Union Transfer




Young Fathers, P. Morris

Wed, April 23, 2014

Doors: 8:00 pm / Show: 8:30 pm

Union Transfer

Philadelphia, PA


This event is all ages

Three years ago, Baths dropped his startlingly beautiful debut, Cerulean. Released on Anticon, the record blurred the line between post-modern pop and the LA beat scene with devastating emotional clarity. Its tone was as celestial as its album title, taken from a shade of blue typically used to describe the sky.

Cerulean earned year-end "Best Of" recognition from Pitchfork and The Onion's A.V. Club and established Chatsworth-raised Will Wiesenfeld as one of the finest young composers (and falsettos) in Los Angeles. His sophomore album, Obsidian finds him emerging as one of the most complete artists of his generation. As you might expect, the name hints at darker overtones. The mood is shimmering and pitch-black, the lovely blood flow has turned into lava.

"I've always been inspired by really dark material and from the beginning I knew I wanted the songs to be much darker, both musically and lyrically," Baths says.

Following the success of his first album, Baths spent much of the next year touring to progressively larger audiences. He also released an ethereal ambient project under the Goetic name. When he returned home in July of 2011 to record his sophomore effort, he was bedridden for months because of the E. Coli bacterial virus, barely able to digest solid food and bereft of creative energy.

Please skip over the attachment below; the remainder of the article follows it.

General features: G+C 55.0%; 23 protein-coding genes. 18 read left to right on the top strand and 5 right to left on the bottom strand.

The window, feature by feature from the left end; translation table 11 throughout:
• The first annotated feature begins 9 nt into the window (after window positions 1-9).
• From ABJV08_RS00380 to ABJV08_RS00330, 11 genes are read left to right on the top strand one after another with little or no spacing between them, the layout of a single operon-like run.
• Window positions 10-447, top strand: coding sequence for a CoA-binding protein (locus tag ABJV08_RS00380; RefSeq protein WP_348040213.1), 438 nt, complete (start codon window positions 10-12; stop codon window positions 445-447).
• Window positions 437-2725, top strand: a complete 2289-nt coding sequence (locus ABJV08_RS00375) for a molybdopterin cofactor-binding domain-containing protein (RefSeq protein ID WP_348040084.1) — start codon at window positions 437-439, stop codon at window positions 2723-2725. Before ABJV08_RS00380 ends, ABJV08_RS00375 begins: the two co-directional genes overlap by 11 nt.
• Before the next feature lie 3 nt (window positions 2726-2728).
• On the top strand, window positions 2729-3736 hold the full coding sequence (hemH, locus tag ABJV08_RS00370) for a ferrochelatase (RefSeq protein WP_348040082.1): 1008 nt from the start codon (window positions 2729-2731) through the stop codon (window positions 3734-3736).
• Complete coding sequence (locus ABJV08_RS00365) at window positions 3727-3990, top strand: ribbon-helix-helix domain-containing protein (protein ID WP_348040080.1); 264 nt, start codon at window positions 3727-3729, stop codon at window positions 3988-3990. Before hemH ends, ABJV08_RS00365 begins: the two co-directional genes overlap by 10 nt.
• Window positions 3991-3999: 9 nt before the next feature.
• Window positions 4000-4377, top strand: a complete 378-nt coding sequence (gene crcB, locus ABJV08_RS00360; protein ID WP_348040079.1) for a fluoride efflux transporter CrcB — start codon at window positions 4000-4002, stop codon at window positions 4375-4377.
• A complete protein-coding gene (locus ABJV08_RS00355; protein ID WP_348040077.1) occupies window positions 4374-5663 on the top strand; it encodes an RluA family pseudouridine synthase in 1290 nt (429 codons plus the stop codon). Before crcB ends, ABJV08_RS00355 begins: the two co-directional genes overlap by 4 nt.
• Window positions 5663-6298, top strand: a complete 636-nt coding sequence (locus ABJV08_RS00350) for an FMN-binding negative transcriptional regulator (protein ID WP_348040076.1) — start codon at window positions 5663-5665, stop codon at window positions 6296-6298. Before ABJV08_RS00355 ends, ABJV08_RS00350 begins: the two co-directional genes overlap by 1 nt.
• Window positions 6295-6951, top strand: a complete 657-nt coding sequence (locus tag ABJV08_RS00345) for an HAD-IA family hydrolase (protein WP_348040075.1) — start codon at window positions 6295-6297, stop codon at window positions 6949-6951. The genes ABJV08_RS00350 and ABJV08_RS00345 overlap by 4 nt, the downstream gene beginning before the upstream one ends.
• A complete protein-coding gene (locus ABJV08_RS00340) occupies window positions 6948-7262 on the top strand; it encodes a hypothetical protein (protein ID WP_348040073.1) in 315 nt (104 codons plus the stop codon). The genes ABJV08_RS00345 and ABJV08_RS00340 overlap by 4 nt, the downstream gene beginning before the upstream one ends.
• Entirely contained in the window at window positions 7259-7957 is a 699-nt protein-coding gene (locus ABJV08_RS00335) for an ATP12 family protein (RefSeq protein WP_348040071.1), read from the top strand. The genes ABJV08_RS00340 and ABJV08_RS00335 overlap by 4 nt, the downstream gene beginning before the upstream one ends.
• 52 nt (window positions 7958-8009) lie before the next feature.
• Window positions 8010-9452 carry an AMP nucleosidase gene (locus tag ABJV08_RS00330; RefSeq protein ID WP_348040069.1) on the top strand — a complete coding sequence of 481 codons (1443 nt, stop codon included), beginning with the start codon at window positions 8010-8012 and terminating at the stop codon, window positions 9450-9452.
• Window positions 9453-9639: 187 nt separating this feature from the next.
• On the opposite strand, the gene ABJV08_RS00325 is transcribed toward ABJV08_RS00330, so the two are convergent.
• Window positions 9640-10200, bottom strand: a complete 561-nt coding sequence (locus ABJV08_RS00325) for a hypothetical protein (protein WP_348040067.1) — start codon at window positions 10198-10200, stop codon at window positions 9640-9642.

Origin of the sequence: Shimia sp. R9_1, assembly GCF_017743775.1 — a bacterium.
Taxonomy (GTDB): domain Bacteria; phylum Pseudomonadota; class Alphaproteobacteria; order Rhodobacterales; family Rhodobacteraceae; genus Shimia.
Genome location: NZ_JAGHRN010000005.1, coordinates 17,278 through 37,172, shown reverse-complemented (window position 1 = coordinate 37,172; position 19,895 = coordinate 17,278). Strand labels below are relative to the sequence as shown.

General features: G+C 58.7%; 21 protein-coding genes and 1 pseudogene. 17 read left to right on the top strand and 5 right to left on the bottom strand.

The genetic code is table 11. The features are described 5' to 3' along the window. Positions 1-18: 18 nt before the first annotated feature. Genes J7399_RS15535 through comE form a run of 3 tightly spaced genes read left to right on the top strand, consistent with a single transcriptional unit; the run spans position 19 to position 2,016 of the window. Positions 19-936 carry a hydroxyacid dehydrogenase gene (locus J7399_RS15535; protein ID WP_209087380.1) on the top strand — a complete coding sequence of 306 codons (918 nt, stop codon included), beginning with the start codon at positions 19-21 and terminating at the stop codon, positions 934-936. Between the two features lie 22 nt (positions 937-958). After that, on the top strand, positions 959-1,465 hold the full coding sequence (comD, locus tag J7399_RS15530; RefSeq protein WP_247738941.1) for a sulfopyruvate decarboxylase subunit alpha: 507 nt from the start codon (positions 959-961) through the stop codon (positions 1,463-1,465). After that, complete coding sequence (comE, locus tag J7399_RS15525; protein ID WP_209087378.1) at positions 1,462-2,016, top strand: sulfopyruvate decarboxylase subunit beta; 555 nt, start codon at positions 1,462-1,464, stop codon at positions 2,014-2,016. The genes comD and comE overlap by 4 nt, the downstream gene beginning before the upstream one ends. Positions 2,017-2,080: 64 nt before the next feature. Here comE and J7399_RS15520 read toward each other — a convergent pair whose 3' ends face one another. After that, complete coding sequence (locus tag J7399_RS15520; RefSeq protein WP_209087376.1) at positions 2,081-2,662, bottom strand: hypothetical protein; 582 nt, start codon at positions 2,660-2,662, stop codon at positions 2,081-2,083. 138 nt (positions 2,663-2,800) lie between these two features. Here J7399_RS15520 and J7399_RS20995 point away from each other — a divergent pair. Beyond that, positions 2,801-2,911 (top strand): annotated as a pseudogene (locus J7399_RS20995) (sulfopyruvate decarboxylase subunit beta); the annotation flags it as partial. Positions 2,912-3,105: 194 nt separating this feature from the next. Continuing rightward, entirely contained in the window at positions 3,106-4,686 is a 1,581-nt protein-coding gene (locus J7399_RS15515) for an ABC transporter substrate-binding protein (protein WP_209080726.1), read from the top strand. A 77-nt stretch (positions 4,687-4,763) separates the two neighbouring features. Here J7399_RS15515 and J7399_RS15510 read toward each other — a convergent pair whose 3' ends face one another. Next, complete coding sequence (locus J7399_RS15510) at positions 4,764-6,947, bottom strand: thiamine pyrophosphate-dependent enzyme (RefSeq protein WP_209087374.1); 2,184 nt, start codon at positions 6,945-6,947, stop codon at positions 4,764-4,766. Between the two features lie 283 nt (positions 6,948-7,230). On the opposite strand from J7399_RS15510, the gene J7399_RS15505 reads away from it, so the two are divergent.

Obsidian understandably has these scars etched into its imprint. The first song is called "Worsening," subsequent cuts include "Ossuary," "No Past Lives" and "Earth Death." While the mood is often bleak, it's never bloated. "Miasma Sky" balances being "swallowed alive by the sky" with a gorgeous piano groove and levitative croon that could detonate a disco club night. The album is unusually cohesive, suffused with heavenly choirs, head-nodding percussion, erotic lyrics, and wry humor

"The songs and lyrics all came out of a pretty fucked and arduous process of trial and error," Baths says. "But I hope people understand that I'm not the depressed, suicidal, and death-obsessed person the record may paint me as being. These are just darker areas that I wanted to explore."

The areas of exploration include reading and research into the Dark Ages and the black plague, different versions of Hell as spied through Dante's Inferno, the Bible, and old world illuminated manuscripts and paintings. These noirish fascinations met the virtuosic chops of a 24-year old who has been playing piano for 20 years.

"Anything I found that felt like a unique vision of darker emotions or atmospheres, I tried to absorb," Baths says. "Being a positive and outgoing guy made it that much more difficult getting into that mindset. It was a matter of tapping into that and returning with songs that felt genuine and somehow from my own personal experience."

This is the power of Obsidian. It combines universal questions with personal pain. On just his second album, Baths exhibits what only a few artists are capable of: painting in any shade they desire.
Young Fathers